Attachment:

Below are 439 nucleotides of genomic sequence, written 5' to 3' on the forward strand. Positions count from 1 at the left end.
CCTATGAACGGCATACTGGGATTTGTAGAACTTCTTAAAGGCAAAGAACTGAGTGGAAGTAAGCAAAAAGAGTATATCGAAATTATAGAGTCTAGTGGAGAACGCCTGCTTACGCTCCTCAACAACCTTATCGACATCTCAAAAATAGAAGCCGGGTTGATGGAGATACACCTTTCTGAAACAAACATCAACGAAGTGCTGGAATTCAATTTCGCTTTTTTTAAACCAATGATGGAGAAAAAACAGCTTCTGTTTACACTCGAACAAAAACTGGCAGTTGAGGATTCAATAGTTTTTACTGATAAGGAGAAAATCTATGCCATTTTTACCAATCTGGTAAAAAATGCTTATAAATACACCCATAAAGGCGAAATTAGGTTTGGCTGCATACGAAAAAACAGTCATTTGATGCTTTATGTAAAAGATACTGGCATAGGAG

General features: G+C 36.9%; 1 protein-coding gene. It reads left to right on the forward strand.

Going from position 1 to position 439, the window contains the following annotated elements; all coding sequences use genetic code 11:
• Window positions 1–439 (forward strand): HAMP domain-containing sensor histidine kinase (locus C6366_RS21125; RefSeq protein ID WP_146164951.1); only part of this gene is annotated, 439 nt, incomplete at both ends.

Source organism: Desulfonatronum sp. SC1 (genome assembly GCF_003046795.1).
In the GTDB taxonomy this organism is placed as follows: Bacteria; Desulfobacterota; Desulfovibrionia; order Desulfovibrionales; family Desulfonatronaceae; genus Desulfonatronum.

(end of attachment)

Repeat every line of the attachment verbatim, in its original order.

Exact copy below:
Below are 439 nucleotides of genomic sequence, written 5' to 3' on the forward strand. Positions count from 1 at the left end.
CCTATGAACGGCATACTGGGATTTGTAGAACTTCTTAAAGGCAAAGAACTGAGTGGAAGTAAGCAAAAAGAGTATATCGAAATTATAGAGTCTAGTGGAGAACGCCTGCTTACGCTCCTCAACAACCTTATCGACATCTCAAAAATAGAAGCCGGGTTGATGGAGATACACCTTTCTGAAACAAACATCAACGAAGTGCTGGAATTCAATTTCGCTTTTTTTAAACCAATGATGGAGAAAAAACAGCTTCTGTTTACACTCGAACAAAAACTGGCAGTTGAGGATTCAATAGTTTTTACTGATAAGGAGAAAATCTATGCCATTTTTACCAATCTGGTAAAAAATGCTTATAAATACACCCATAAAGGCGAAATTAGGTTTGGCTGCATACGAAAAAACAGTCATTTGATGCTTTATGTAAAAGATACTGGCATAGGAG

General features: G+C 36.9%; 1 protein-coding gene. It reads left to right on the forward strand.

Going from position 1 to position 439, the window contains the following annotated elements; all coding sequences use genetic code 11:
• Window positions 1–439 (forward strand): HAMP domain-containing sensor histidine kinase (locus C6366_RS21125; RefSeq protein ID WP_146164951.1); only part of this gene is annotated, 439 nt, incomplete at both ends.

Source organism: Desulfonatronum sp. SC1 (genome assembly GCF_003046795.1).
In the GTDB taxonomy this organism is placed as follows: Bacteria; Desulfobacterota; Desulfovibrionia; order Desulfovibrionales; family Desulfonatronaceae; genus Desulfonatronum.